Publishing sonar readings with micro-ROS on the Raspberry Pi Pico

In this post, we will see how to wire up an HC-SR04 range sensor to the Raspberry Pi Pico and publish its readings to the ROS 2 graph using micro-ROS. This builds upon the previous post ‘Getting started with micro-ROS on the Raspberry Pi Pico’. As such, I’d encourage you to read it first if you are not already familiar with the topic.

A sensor you said?

In this tutorial, we will make use of one of the most common sensors in robotics, a sonar.  These sensors are cheap, fairly simple to use and surprisingly precise under favorable circumstances. Sonars are used to measure distances. They can therefore be used to detect and locate obstacles, so that a robot can avoid nearby things. It is no mystery why they are so incredibly popular.

So, what’s a sonar, how does it work, which one should I pick?

“I’m Bat(sensor)”

A sonar is an echolocation sensor which allows for measuring distances. To keep things simple to digest, sonars work the same way as bats do. Nah they don’t fly, hunting bugs at dawn; nor do they fight crime. I obviously meant the same way as bats perceive the world. A sonar is composed of an emitter and a receiver. The former emits an ultrasound signal, which will bounce off of facing obstacles, back at the receiver. By measuring the time difference between the signal emission and reception, one can easily calculate the distance traveled by the sound wave, and thus, the distance to the obstacle that reverberated the sound.

This technology can suffer from all kinds of issues; if, for example, the sound wave is reverberated away from the sensor. Or if it is reverberated back to the sensor by two obstacles at different distances. Or if it is absorbed by some sound dampening material.

If this is still unclear or you want to know more about it, I’ll redirect you to your favorite web search engine as it is a little out of the scope of this post.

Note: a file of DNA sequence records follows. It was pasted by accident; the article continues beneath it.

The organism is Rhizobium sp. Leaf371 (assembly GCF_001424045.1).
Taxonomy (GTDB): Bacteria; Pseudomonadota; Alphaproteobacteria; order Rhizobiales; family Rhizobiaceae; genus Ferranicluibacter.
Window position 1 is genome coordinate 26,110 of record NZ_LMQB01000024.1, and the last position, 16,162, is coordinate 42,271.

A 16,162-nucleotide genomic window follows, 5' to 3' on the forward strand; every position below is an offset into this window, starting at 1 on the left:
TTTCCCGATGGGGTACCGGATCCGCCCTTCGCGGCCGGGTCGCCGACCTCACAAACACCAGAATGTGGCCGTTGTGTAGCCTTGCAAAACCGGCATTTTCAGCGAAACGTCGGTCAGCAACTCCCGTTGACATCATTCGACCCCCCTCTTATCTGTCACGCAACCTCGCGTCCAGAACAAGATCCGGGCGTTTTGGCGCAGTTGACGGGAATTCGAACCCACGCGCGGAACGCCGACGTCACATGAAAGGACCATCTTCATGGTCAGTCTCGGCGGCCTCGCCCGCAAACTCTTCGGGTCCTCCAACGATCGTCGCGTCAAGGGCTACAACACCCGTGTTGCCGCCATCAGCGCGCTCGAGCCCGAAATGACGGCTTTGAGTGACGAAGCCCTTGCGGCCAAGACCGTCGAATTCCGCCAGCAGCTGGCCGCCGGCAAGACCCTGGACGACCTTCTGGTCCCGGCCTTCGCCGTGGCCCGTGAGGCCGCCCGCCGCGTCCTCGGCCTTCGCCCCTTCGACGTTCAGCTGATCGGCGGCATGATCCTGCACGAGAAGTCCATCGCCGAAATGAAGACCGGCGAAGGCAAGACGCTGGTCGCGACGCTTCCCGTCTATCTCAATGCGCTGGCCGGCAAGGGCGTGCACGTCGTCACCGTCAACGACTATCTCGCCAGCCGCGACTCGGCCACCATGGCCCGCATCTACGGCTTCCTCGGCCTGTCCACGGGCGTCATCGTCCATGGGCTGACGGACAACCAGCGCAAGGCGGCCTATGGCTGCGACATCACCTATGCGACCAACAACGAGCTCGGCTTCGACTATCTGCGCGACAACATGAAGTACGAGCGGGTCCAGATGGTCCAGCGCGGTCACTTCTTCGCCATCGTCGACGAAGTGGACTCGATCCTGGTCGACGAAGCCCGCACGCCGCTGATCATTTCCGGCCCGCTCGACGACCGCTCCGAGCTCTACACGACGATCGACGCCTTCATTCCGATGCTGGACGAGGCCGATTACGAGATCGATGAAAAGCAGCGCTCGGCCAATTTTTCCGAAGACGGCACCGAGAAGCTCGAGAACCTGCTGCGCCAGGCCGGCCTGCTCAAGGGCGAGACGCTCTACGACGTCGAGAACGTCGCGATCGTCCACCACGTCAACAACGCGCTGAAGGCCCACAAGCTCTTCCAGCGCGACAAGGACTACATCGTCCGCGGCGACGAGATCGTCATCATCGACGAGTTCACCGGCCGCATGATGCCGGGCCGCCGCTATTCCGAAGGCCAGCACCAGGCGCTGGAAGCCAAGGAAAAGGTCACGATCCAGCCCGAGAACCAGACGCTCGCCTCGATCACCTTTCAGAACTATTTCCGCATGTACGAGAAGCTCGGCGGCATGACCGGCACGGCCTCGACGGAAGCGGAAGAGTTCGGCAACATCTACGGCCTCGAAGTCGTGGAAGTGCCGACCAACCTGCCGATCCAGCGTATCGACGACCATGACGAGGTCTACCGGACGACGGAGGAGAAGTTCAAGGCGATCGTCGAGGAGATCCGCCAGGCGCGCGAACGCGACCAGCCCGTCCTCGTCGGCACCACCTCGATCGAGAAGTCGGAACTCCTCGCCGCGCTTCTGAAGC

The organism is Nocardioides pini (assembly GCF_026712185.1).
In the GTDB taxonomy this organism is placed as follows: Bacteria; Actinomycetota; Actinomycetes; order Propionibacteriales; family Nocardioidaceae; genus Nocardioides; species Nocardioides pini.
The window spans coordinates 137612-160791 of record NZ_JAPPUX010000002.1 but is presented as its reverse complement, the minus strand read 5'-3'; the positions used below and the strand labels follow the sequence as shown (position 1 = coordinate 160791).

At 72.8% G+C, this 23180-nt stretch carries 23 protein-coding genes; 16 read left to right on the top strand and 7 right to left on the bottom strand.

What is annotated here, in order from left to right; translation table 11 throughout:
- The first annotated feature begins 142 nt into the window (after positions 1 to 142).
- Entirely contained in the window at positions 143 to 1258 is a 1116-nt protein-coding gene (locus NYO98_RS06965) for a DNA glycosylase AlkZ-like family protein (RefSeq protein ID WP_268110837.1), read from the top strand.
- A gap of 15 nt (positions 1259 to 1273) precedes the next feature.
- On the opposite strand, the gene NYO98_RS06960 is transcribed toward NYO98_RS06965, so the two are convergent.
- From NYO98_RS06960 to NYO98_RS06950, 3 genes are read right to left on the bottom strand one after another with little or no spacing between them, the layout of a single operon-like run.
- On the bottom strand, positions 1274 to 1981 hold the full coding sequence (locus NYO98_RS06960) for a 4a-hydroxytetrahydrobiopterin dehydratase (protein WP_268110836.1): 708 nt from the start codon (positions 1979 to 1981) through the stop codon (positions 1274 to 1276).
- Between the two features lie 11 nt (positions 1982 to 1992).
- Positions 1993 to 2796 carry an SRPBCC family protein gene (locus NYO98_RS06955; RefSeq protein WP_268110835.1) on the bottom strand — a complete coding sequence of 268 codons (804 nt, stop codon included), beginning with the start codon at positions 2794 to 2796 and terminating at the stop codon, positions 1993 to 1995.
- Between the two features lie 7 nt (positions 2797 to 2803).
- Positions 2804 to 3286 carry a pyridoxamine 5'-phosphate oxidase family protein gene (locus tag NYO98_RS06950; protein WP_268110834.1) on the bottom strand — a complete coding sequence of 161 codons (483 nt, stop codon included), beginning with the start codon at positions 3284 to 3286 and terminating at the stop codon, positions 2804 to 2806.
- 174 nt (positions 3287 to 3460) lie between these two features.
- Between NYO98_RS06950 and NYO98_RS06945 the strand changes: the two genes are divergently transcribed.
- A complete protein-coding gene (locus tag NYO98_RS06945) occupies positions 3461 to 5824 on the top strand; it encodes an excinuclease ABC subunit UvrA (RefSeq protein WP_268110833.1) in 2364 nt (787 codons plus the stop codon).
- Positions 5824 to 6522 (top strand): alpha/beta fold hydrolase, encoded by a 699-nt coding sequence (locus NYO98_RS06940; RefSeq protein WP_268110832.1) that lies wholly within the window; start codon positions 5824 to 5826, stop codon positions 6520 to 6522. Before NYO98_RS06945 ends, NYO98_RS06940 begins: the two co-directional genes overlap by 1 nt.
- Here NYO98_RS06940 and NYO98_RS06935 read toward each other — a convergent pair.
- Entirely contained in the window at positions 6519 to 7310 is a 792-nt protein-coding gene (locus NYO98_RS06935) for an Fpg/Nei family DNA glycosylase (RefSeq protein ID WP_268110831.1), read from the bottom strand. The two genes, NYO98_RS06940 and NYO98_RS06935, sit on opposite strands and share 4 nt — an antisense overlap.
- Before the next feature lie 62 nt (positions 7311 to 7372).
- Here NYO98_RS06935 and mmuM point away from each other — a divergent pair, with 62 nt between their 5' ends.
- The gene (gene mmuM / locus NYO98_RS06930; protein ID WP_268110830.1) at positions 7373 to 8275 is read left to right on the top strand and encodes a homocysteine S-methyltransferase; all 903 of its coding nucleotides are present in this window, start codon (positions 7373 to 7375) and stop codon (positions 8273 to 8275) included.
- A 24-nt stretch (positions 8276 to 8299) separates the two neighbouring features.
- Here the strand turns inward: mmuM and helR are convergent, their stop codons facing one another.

Which sonar model to pick?

There exist plenty of different models of sonars, fortunately most of them work the same way. Furthermore, they can be found for a few bucks per unit on the internet. Head on over to your favorite electronics supplier and you’re sure to find them for sale.

I’d recommend you use the ‘HC-SR04P’ model which is the 3.3V variant of the immensely popular ‘HC-SR04’ (5V). It is this model (the ‘HC-SR04P’) I will be using in this post. Given its very small power consumption, it can be powered up directly from the Pi Pico. The whole setup can thus simply be powered from the USB cable. In case you are using a 5V package, make sure to adapt the wiring described below or else you are risking damages to your Pi Pico! For reference, I ordered a lot of 5 units for less than $10 including shipping. Including the Pi Pico price, that’s a lot of sensing for the price!

Wiring up the sonar to the Pi Pico

The ‘HC-SR04P’ board comes with four pins labelled ‘Vcc’, ‘Gnd’, ‘Trig’ and ‘Echo’. As you’ve already guessed, the Vcc and Gnd pins are for the 3.3V line and the ground respectively. ‘Trig’ is used to trigger the sensor and ‘Echo’ reports the reception of the echo (the reception of the wave that bounced off of an obstacle).

From there, and referring to the Pi Pico pinout, the wiring is straight forward:

  • 3V3 OUT (pin 36) to the sonar’s ‘Vcc’
  • GND (pin 38) to the sonar’s ‘Gnd’
  • GPIO 6 (pin 9) to the sonar’s ‘Echo’
  • GPIO 7 (pin 10) to the sonar’s ‘Trig’

This setup is depicted in the figure below.

As far as the hardware goes, we’re done. Let us move to software.

Micro code for micro-ROS on Pi Pico

We’ve seen in the previous post how to set up VSCode for programming micro-ros on the Raspberry Pi Pico, and how to compile and flash a program. We’ll thus jump directly for the main course, skipping all the boilerplate code and only show the bits specific to our application. However, know that this example (and more) is fully available on GitHub at artivis/mico_ros.